It is possible to eradicate hepatitis, says Professor Aziato

Professor Aziato - Rapid News GH

The existence of efficient Hepatitis B and Hepatitis C vaccines and therapies, according to Professor Lydia Aziato, Vice Chancellor of the University of Health and Allied Sciences (UHAS), is a promising sign that their eradication is possible.

Virus hepatitis, hígado. SALUD RASI BHADRAMANI/ ISTOCK

But she said that doing so requires increased knowledge of the illness, a comprehension of the hazards, and access to less expensive diagnostic and therapeutic options.

At a forum held in Ho to commemorate World Hepatitis Day this year, Professor Aziato was the guest speaker.

The Ghana Association for the Study of Liver and Digestive Diseases (GASLIDD) and the Ho Teaching Hospital (HTH) jointly organized the program, which had the theme “One Life, One Liver.”

We are at a turning point that calls for greater political commitment. Without immediate action, deaths will continue to rise and the epidemic will continue to spread, according to Professor Aziato. Viral hepatitis has been included in the Sustainable Development Goals (SDGs), and the world’s first global hepatitis strategy has just been adopted. Professor Aziato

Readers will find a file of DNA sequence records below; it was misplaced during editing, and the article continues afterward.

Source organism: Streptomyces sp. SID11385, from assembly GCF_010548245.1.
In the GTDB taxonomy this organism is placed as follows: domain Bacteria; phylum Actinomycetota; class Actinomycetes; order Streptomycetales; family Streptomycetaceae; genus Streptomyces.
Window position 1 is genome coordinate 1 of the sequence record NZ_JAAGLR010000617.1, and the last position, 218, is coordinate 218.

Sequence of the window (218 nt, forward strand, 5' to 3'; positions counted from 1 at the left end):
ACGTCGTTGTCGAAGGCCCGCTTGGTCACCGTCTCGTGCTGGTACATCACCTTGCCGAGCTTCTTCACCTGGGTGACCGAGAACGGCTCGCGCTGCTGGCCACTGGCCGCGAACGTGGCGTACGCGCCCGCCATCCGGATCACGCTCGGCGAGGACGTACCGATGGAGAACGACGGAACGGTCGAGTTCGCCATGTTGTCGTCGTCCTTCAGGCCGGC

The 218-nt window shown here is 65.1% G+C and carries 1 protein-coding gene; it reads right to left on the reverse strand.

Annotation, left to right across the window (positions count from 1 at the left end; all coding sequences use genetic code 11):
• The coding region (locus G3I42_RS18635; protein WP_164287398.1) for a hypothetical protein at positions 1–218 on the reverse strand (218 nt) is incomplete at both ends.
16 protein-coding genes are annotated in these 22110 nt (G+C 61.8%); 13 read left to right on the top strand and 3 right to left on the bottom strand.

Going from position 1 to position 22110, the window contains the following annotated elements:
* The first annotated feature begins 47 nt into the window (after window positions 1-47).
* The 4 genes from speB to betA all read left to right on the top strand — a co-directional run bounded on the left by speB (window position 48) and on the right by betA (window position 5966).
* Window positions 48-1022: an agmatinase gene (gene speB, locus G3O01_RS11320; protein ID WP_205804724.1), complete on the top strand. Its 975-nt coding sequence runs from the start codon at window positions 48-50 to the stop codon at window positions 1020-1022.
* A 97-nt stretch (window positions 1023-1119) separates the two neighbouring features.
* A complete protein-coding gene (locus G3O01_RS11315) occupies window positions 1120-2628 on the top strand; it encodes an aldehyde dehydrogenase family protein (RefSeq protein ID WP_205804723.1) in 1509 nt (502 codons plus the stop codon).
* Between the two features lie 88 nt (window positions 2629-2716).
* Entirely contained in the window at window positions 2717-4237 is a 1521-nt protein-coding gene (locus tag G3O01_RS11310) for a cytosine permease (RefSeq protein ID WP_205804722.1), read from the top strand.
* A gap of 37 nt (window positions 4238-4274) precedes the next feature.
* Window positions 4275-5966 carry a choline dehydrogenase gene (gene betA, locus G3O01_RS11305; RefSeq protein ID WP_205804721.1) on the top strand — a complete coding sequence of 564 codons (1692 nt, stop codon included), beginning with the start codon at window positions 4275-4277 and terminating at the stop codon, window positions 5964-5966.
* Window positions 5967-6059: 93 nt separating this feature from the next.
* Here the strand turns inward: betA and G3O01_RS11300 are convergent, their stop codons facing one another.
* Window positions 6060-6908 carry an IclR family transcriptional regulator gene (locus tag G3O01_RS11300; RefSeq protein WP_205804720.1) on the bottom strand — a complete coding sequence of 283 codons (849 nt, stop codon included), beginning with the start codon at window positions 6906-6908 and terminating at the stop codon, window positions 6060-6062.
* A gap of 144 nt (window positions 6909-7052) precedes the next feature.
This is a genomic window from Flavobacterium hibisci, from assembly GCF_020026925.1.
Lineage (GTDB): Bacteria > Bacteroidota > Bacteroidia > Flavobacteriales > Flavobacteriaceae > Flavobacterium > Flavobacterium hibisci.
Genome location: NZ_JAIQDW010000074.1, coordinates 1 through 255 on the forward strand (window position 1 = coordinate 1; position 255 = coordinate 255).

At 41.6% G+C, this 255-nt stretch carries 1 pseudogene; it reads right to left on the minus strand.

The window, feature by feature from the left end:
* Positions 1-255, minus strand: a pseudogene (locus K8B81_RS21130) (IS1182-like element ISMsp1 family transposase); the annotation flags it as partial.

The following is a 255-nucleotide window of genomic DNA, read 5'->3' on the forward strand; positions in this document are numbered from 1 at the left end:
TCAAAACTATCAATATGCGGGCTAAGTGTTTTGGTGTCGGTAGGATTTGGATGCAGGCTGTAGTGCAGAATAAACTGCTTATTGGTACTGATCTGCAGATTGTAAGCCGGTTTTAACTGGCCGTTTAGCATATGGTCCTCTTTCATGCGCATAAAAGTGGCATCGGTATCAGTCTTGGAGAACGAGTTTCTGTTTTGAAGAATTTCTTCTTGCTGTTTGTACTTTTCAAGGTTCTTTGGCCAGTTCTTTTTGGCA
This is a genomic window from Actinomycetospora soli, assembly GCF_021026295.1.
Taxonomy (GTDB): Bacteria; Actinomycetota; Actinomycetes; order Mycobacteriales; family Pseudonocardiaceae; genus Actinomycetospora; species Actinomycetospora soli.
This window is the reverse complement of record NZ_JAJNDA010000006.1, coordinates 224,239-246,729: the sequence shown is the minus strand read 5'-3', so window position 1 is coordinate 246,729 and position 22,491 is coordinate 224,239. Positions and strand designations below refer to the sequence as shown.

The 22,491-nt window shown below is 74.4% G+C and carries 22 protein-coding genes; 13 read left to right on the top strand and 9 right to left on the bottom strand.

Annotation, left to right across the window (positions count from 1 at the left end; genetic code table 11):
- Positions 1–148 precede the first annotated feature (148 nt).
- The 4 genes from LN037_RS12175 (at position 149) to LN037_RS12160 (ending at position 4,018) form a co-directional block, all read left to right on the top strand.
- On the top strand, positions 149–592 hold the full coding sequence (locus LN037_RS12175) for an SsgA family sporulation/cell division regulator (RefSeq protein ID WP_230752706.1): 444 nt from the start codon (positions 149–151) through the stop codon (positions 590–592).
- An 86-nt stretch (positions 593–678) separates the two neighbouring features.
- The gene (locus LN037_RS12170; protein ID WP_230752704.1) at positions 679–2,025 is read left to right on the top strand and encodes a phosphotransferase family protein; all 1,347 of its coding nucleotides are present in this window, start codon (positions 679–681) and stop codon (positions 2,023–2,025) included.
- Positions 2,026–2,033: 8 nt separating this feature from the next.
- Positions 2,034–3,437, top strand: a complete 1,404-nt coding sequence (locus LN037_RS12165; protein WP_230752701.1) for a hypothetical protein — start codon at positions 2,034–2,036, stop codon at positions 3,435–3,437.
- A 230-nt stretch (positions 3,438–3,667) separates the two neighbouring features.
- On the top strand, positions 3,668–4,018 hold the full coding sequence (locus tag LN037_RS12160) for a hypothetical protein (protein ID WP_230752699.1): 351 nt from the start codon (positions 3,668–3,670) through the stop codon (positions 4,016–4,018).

Significant gaps in vaccine coverage still exist in some nations, she claimed, and more hepatitis cases and fatalities may be avoided with the help of vaccines and other practical prevention measures, including safe blood transfusion, safe injection, harm reduction, and treatments or cures for Hepatitis B and C.

As COVID-19 was no longer a global health emergency, the vice chancellor stated that it was now time to prioritize a hepatitis-free world and achieve the worldwide 2030 targets.

She claimed that the ongoing achievement in lowering childhood Hepatitis B infections demonstrated the possibility of advancement.

To ensure that 90% of people with hepatitis B and C get diagnosed, that all pregnant women with chronic hepatitis B have access to treatment, and that their infants have access to birth vaccines to prevent infection, she said that there is an urgent need for simplified primary care services for viral hepatitis.

Professor Aziato said that necessary steps needed to be taken to guarantee that 80% of those diagnosed received a cure or treatment in accordance with the more recent enlarged qualifying requirements.

According to Professor Yaw Asante Awuku, President of the GASLIDD, the World Health Organization (WHO) wants to eradicate hepatitis by 2030. Professor Aziato

In a recent screening program jointly run by the HTH and GASLIDD, he added, 10% of the 930 participants tested positive for hepatitis and 2% for hepatitis C.

Professor Awuku reported that 600 people had received hepatitis vaccinations in the meanwhile.

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